Montana Outdoors

July 28, 2013

’tis the season for huckleberries

About this time in late summer one of the delicacies of the northwest begins to ripen and nearly everyone in these parts take to the mountains to harvest a few huckleberries. Black Huckleberry, Vaccinium membranaceum, is perhaps the most common in this area but I read somewhere that the native Indians were able to recognize 21 different species of them . I can recognize only three, but what the heck… they’re all good! I did a brief search and found an advertised price of $69 for a gallon (about 5 pounds).

Today I ventured out to pick a few and succeeded in getting enough for my wife to make one of the most delicious pies that anyone has ever tasted. And, at today’s going price, the berries I brought back at least paid for my gas.

The location:

Today I chose a section of USFS trail 404 (the CC Divide trail) just inside the southern border of the Patrick’s Knob – North Cutoff roadless area south of the town of Plains Montana. Trail 404 proceeds for many miles along the crest of a high ridge that roughly separates the Lower Clark Fork River from the St Regis River

From Trail 404

From Trail 404

The trail:

Trail 404

Trail 404

Trail 404

Trail 404

The star of the show:

Huckleberries

Huckleberry

The competition: 

When attempting to acquire about anything that is desirable, there will be competition. Today the largest competitor was probably back in a thicket somewhere sleeping, but others were out and about.

Dusky grouse

Adult male Dusky grouse, Dendragapus obscurus.

Dusky grouse

Dusky grouse, this summer’s chick.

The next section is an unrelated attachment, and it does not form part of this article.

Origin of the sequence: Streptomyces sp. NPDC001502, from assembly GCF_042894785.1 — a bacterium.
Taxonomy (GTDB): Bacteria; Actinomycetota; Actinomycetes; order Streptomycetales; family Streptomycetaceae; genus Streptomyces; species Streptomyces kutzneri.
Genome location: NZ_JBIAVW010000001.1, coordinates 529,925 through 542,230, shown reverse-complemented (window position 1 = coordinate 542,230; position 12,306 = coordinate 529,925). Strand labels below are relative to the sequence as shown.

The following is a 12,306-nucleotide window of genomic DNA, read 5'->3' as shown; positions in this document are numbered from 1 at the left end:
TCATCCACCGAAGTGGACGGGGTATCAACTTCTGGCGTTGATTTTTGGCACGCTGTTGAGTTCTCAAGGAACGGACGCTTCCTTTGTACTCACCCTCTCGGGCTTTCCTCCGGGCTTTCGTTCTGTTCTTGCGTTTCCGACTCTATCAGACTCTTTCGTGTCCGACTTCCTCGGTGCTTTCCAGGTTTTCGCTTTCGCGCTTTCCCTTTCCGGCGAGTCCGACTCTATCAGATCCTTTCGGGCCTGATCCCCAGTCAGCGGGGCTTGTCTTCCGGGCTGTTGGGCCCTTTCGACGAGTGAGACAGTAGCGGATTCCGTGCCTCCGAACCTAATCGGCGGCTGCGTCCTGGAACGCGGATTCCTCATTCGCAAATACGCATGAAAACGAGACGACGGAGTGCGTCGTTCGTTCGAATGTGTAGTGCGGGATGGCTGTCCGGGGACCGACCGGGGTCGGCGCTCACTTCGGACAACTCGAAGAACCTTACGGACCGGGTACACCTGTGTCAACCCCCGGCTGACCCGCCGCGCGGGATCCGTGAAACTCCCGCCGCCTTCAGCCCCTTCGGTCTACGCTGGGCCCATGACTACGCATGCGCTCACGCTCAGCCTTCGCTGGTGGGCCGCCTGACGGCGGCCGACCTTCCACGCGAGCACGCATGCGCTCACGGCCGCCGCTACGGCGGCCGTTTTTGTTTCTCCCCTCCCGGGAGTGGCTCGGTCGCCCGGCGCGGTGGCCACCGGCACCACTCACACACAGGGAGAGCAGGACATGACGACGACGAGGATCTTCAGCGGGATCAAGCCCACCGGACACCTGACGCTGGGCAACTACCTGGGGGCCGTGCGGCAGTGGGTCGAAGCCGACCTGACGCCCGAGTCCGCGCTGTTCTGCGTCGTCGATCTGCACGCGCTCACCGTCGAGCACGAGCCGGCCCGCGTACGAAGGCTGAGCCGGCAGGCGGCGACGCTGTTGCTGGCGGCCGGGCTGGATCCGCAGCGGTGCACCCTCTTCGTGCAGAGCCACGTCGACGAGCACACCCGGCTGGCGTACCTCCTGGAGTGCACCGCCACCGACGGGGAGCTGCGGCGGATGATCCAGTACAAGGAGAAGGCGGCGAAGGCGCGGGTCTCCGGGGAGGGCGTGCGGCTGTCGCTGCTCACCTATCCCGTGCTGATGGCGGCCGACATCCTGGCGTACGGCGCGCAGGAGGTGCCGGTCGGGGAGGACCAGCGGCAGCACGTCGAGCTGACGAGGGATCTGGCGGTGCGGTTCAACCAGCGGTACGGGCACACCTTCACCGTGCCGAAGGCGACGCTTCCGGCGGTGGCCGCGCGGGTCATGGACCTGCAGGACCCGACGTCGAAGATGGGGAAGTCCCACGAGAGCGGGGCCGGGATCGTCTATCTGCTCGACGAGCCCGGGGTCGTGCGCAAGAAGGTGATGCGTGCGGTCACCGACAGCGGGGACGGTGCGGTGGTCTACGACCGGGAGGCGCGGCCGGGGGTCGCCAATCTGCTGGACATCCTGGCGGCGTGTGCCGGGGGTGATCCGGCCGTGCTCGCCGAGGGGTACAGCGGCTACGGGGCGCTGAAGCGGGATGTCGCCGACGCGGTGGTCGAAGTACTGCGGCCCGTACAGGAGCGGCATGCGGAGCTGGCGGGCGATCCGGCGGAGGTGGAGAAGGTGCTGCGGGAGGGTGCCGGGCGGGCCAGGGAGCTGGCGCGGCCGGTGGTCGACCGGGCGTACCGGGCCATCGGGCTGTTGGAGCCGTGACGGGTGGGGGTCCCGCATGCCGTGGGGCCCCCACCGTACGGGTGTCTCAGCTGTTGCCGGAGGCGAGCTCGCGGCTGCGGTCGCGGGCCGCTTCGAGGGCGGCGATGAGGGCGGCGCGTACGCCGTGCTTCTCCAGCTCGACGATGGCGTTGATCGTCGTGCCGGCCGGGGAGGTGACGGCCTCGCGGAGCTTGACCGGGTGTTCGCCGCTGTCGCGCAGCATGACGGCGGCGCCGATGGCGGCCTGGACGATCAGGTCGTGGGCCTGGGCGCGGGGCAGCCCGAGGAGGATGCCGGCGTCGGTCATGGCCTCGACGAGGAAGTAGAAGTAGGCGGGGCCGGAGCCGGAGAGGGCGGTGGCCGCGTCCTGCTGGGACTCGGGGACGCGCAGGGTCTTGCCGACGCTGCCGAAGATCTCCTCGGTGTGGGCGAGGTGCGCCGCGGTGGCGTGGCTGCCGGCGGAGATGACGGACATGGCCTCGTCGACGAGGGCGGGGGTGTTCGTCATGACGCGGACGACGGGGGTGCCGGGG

Dusky grouse

And always there are flowers:

Fireweed

Fireweed

Harebell, Bluebell of Scotland

Harebell, Bluebell of Scotland

Fireweed

November 8, 2008

Along 404

This week the mild weather permitted another trip to trail 404 on the CC Divide. This is a very long trail, perhaps 50 miles in total, maybe more, and I’ve only covered a dozen or so, about three on this trip, which will likely be the last of this year because heavy snow and ice will soon block the road.

Forest Service road 7583 intersects the trail as it crosses the CC Divide. (The road is golden because it is covered with the fallen needles of the Larch trees along its sides.)

F.S. road 7583 to the CC Divide

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Here’s a little preview of USFS trail 404 between Patrick’s Knob on the east end and Penrose Peak about 10 miles to the west.

USFS trail 404

USFS trail 404

USFS trail 404

USFS trail 404

(Note the old blaze marks on the tree at the extreme right of the photo.)

USFS trail 404

USFS trail 404

Upon the arrival of early summer, I plan to take trail 404 to the junction of trail 398 and follow it for another visit to PENROSE PEAK, which is visible in the distance in this photo. Until then, this high country will rest peacefully beneath a deep and warm blanket of snow.

USFS trail 404

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